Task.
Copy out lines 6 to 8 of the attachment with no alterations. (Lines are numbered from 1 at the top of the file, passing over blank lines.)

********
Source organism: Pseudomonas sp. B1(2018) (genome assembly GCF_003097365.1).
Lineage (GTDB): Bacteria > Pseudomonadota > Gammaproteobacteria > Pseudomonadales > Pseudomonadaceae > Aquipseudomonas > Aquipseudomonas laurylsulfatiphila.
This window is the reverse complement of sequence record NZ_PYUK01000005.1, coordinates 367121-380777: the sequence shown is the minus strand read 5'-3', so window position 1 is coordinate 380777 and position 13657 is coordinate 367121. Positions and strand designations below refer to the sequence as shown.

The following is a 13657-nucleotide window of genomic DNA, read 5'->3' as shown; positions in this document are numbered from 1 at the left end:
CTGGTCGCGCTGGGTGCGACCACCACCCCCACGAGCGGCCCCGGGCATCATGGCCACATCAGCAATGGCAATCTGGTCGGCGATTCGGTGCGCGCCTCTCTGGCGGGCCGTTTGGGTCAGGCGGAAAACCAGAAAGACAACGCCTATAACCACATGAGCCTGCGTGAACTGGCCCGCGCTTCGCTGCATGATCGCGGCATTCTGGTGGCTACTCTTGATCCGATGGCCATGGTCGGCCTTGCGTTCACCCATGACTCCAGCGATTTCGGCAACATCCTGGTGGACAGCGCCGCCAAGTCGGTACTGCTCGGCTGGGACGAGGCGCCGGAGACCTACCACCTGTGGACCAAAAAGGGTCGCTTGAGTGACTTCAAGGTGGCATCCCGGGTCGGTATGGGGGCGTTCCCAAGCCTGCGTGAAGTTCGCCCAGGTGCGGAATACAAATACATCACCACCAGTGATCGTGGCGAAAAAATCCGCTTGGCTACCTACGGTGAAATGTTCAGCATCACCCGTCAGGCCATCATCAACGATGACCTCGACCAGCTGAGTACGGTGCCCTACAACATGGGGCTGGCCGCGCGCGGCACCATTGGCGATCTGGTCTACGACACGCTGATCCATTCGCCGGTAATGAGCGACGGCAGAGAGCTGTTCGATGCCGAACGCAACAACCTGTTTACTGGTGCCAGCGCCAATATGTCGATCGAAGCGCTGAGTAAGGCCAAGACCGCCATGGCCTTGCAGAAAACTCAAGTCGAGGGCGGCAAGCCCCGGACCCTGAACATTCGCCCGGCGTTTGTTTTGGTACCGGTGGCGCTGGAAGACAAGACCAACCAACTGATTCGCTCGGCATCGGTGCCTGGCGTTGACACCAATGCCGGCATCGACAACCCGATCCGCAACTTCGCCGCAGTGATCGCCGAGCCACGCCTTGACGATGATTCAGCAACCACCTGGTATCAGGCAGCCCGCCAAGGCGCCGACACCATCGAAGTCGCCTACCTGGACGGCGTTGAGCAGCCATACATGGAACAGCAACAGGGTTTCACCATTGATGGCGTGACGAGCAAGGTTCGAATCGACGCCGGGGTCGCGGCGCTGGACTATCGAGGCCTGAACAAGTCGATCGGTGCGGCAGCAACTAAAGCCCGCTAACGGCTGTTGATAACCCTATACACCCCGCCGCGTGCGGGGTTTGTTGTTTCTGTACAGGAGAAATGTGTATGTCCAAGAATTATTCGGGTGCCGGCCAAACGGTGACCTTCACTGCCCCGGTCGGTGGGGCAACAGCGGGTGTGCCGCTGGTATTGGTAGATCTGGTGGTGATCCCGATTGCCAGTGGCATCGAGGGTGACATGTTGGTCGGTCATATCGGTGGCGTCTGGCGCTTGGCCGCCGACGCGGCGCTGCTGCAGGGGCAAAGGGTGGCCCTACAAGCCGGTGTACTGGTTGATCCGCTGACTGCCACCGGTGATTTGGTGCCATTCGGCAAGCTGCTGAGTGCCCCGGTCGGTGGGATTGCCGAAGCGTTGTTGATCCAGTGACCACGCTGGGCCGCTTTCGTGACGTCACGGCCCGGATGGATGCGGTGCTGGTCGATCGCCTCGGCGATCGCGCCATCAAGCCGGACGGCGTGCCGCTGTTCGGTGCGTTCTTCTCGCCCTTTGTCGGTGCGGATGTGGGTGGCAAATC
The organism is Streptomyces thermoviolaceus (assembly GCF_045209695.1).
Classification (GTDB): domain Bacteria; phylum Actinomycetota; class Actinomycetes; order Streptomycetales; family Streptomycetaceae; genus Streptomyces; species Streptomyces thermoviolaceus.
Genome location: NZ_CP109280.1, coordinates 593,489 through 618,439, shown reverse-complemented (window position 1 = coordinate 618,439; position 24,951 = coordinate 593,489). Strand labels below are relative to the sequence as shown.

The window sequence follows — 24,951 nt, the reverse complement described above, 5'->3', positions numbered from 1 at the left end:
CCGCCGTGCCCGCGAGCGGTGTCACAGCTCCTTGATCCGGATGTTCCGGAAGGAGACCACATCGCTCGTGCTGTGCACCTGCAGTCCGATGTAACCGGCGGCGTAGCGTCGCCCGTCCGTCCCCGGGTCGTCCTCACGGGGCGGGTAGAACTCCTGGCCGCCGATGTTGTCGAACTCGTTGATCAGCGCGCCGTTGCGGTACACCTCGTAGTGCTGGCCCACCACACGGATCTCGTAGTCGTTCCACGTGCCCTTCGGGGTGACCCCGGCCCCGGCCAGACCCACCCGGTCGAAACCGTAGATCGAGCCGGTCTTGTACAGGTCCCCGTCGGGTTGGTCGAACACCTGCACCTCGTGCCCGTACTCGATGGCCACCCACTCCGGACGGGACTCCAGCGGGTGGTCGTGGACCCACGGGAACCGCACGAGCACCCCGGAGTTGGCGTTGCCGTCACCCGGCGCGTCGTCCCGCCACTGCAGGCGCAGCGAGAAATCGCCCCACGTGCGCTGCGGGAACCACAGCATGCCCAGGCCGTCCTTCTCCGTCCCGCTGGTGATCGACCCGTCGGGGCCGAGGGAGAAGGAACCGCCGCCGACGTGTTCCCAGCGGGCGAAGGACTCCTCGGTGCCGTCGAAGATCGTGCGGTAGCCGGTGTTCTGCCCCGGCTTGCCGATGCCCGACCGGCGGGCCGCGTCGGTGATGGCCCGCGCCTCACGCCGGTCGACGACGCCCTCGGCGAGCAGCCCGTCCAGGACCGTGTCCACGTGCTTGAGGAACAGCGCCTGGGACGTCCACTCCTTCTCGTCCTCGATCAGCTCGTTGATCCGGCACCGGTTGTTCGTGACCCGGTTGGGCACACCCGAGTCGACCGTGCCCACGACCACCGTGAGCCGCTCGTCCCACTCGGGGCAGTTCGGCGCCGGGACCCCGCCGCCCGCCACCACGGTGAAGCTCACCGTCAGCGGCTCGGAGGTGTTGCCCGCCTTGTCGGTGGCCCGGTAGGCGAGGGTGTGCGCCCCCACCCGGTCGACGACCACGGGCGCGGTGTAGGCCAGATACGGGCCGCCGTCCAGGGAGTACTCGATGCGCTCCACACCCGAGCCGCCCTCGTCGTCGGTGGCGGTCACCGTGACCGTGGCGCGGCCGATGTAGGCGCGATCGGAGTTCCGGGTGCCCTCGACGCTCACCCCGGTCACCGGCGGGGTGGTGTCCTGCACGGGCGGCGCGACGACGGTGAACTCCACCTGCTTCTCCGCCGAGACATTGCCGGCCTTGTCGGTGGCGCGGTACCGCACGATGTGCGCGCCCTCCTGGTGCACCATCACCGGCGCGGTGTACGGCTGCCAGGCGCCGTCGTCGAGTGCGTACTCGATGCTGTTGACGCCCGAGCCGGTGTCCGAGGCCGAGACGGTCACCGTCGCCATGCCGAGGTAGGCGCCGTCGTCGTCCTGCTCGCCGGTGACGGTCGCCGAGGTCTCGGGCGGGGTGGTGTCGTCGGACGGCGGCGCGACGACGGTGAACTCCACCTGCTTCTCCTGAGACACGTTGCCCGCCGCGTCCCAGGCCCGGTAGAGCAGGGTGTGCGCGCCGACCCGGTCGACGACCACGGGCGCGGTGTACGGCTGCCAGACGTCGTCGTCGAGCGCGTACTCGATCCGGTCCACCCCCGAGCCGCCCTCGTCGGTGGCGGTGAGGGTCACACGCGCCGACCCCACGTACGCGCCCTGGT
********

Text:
The organism is Streptomyces thermoviolaceus (assembly GCF_045209695.1).
Classification (GTDB): domain Bacteria; phylum Actinomycetota; class Actinomycetes; order Streptomycetales; family Streptomycetaceae; genus Streptomyces; species Streptomyces thermoviolaceus.
Genome location: NZ_CP109280.1, coordinates 593,489 through 618,439, shown reverse-complemented (window position 1 = coordinate 618,439; position 24,951 = coordinate 593,489). Strand labels below are relative to the sequence as shown.